Holden views his sister as genuine and honest, not a "phony" like almost everyone else. When he arrives back in New York, one of his first thoughts is that he would like to call and speak with her. In fact, before he goes down to the lounge in his hotel, he says that he nearly gave her a "buzz," and then, in a tone he does not adopt anywhere else in the novel, he sings her praises:
You should see her. You never saw a little kid so pretty and smart in your whole life...I mean she's had all A's ever since she started school...You'd like her. I mean if you tell old Phoebe something, she knows exactly what the hell you're talking about.
It seems that Phoebe is one of the few people with whom Holden has a positive emotional connection. He looks for a record store on Broadway to buy her a record he thinks she will like (which he proceeds to break accidentally while drunk), goes to the park in the hopes that she will be there, and then sneaks into his house to see her (trying to avoid his parents.) Phoebe proves to be as perceptive as he describes her, as she figures out that he has been kicked out of school. In one of the more touching scenes in the book, the normally jaded and cynical Holden dances with his sister in her room, remembering that he taught her to dance when she was a "tiny little kid." Holden's relationship with his sister is different from any other in the book, and in the next to last chapter, he is as happy as he is at any other point as he sits in the rain watching her ride a carrousel:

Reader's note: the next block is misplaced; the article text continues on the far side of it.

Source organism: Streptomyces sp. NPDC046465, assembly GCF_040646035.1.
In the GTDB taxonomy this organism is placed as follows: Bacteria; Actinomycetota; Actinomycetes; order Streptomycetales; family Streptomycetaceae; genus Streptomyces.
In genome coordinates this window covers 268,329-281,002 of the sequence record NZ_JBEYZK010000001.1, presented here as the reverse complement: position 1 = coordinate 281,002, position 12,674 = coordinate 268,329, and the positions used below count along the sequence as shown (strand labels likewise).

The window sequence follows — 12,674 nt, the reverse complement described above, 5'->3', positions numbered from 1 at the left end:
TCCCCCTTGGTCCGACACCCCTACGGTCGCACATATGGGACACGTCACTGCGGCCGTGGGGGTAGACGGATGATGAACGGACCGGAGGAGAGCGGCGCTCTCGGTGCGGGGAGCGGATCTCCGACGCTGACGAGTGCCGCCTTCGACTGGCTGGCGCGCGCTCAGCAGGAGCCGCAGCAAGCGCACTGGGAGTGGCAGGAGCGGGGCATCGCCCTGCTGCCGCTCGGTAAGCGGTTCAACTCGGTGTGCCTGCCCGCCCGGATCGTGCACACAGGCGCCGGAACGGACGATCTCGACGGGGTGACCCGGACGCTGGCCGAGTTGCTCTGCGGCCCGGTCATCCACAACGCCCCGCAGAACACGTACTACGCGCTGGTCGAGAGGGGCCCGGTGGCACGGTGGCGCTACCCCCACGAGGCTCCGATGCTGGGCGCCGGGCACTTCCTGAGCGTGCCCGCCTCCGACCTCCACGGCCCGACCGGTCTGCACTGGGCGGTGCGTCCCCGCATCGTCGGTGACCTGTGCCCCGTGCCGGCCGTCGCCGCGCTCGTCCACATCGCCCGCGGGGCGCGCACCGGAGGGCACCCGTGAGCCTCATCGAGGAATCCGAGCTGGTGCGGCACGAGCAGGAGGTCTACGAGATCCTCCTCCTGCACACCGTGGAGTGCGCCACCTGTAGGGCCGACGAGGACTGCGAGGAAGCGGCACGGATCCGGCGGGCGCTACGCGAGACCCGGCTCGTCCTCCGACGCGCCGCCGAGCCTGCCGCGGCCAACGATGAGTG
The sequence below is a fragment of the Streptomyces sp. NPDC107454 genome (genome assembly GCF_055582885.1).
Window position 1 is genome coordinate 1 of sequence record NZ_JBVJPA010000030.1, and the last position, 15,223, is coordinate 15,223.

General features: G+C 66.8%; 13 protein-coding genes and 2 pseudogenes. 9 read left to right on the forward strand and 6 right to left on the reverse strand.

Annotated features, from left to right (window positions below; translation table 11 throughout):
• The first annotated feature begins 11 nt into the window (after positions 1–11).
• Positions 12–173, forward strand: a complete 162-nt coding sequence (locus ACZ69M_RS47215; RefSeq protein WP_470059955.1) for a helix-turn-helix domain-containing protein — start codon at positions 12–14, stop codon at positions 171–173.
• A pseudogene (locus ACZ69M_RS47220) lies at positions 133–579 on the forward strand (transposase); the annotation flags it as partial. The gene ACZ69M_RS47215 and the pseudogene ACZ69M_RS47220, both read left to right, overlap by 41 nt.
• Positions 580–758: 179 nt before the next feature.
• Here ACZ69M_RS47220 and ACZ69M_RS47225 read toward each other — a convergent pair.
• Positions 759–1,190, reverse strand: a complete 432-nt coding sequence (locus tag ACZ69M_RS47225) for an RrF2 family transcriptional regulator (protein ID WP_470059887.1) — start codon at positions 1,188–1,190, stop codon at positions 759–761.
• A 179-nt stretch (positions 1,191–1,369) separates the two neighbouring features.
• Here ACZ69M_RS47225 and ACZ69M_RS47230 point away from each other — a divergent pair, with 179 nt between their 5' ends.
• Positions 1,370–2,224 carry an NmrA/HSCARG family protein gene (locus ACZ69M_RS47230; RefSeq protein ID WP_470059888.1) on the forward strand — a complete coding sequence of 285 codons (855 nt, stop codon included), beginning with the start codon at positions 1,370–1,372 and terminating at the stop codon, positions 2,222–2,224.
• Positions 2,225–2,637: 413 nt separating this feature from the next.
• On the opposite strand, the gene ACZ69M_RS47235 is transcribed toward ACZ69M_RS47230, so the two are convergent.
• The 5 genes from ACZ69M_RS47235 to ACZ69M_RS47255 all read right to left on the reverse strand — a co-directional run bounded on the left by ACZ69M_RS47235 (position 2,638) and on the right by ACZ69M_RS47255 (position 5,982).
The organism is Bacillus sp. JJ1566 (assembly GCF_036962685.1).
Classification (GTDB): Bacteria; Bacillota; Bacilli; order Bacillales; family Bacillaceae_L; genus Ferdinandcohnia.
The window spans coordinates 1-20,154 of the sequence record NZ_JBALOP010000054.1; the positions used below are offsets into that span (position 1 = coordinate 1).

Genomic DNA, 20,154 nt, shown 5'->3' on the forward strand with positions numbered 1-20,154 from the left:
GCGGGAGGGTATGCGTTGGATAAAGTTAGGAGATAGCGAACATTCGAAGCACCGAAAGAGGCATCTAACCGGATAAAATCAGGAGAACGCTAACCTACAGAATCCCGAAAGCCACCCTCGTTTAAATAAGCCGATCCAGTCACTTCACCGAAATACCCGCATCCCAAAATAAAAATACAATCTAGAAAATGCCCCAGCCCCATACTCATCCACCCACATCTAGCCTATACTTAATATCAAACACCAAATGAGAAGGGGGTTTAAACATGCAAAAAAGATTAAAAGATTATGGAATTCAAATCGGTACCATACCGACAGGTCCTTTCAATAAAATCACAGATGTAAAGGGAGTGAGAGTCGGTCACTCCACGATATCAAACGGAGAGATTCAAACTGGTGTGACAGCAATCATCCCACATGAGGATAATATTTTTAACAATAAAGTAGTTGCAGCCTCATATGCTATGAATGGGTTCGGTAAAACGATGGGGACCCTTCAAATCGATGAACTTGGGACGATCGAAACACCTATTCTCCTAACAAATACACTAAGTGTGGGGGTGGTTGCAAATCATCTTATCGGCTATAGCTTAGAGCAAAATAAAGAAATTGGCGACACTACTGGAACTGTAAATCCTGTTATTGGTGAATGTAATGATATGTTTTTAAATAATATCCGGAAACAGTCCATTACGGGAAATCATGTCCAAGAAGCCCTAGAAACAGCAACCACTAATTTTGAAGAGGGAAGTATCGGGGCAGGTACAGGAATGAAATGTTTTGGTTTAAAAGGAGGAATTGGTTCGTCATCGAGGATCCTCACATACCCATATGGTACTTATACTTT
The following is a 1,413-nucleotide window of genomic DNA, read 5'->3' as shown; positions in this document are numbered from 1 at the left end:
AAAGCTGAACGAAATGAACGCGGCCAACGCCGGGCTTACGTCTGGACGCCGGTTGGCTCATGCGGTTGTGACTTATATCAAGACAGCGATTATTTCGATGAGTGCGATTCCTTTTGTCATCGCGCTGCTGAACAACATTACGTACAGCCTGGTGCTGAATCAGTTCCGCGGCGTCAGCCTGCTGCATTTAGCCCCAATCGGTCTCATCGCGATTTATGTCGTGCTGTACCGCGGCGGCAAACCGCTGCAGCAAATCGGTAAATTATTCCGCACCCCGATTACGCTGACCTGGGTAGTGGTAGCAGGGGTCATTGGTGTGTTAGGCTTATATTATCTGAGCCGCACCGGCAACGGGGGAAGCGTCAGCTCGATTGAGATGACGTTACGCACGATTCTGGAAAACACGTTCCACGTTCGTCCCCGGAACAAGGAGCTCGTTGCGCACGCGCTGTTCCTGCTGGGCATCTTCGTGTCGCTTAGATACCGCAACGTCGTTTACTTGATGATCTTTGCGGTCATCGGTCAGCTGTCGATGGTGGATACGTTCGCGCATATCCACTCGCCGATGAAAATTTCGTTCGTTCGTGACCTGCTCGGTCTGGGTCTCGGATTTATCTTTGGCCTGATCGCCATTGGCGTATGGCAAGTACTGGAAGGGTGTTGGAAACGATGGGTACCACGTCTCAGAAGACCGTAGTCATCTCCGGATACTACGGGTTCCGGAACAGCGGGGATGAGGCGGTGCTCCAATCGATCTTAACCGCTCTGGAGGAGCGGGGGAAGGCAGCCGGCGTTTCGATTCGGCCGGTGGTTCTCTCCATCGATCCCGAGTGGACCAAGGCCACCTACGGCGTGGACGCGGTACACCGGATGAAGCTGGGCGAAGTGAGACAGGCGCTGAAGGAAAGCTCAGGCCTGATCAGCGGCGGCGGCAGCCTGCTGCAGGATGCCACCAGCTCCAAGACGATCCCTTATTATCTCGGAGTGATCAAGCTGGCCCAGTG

I felt so damn happy all of a sudden, the way old Phoebe kept going around and around...I don't know why. It was just that she looked so damn nice, the way she kept going around...
Source: J.D. Salinger, The Catcher in the Rye (New York: Bantam Books, 1965).